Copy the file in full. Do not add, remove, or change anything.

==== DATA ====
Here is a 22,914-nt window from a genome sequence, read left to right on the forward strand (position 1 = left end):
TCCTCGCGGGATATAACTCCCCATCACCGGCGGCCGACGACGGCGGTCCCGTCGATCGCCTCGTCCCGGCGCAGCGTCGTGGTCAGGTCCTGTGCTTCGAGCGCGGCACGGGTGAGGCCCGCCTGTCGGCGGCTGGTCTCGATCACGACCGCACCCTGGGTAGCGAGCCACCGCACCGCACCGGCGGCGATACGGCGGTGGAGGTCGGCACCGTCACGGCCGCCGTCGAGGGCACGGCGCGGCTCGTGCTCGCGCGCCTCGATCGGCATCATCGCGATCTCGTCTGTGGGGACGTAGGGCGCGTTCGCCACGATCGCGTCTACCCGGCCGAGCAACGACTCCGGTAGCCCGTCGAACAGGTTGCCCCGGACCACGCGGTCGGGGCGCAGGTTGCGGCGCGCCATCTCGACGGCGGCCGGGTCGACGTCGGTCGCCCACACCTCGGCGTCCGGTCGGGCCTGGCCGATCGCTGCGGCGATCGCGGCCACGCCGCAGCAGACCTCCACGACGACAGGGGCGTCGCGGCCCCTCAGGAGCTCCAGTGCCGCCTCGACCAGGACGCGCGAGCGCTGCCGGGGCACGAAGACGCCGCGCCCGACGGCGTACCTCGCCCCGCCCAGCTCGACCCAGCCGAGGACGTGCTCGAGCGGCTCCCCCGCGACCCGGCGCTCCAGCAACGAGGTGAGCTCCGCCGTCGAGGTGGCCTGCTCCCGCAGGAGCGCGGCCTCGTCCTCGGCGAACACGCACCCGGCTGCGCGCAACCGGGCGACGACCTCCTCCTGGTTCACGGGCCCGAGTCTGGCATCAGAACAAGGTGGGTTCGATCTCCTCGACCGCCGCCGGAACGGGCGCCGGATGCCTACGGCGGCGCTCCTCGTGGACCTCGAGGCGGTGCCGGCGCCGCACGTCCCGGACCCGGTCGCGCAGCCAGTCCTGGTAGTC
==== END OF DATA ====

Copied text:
Here is a 22,914-nt window from a genome sequence, read left to right on the forward strand (position 1 = left end):
TCCTCGCGGGATATAACTCCCCATCACCGGCGGCCGACGACGGCGGTCCCGTCGATCGCCTCGTCCCGGCGCAGCGTCGTGGTCAGGTCCTGTGCTTCGAGCGCGGCACGGGTGAGGCCCGCCTGTCGGCGGCTGGTCTCGATCACGACCGCACCCTGGGTAGCGAGCCACCGCACCGCACCGGCGGCGATACGGCGGTGGAGGTCGGCACCGTCACGGCCGCCGTCGAGGGCACGGCGCGGCTCGTGCTCGCGCGCCTCGATCGGCATCATCGCGATCTCGTCTGTGGGGACGTAGGGCGCGTTCGCCACGATCGCGTCTACCCGGCCGAGCAACGACTCCGGTAGCCCGTCGAACAGGTTGCCCCGGACCACGCGGTCGGGGCGCAGGTTGCGGCGCGCCATCTCGACGGCGGCCGGGTCGACGTCGGTCGCCCACACCTCGGCGTCCGGTCGGGCCTGGCCGATCGCTGCGGCGATCGCGGCCACGCCGCAGCAGACCTCCACGACGACAGGGGCGTCGCGGCCCCTCAGGAGCTCCAGTGCCGCCTCGACCAGGACGCGCGAGCGCTGCCGGGGCACGAAGACGCCGCGCCCGACGGCGTACCTCGCCCCGCCCAGCTCGACCCAGCCGAGGACGTGCTCGAGCGGCTCCCCCGCGACCCGGCGCTCCAGCAACGAGGTGAGCTCCGCCGTCGAGGTGGCCTGCTCCCGCAGGAGCGCGGCCTCGTCCTCGGCGAACACGCACCCGGCTGCGCGCAACCGGGCGACGACCTCCTCCTGGTTCACGGGCCCGAGTCTGGCATCAGAACAAGGTGGGTTCGATCTCCTCGACCGCCGCCGGAACGGGCGCCGGATGCCTACGGCGGCGCTCCTCGTGGACCTCGAGGCGGTGCCGGCGCCGCACGTCCCGGACCCGGTCGCGCAGCCAGTCCTGGTAGTC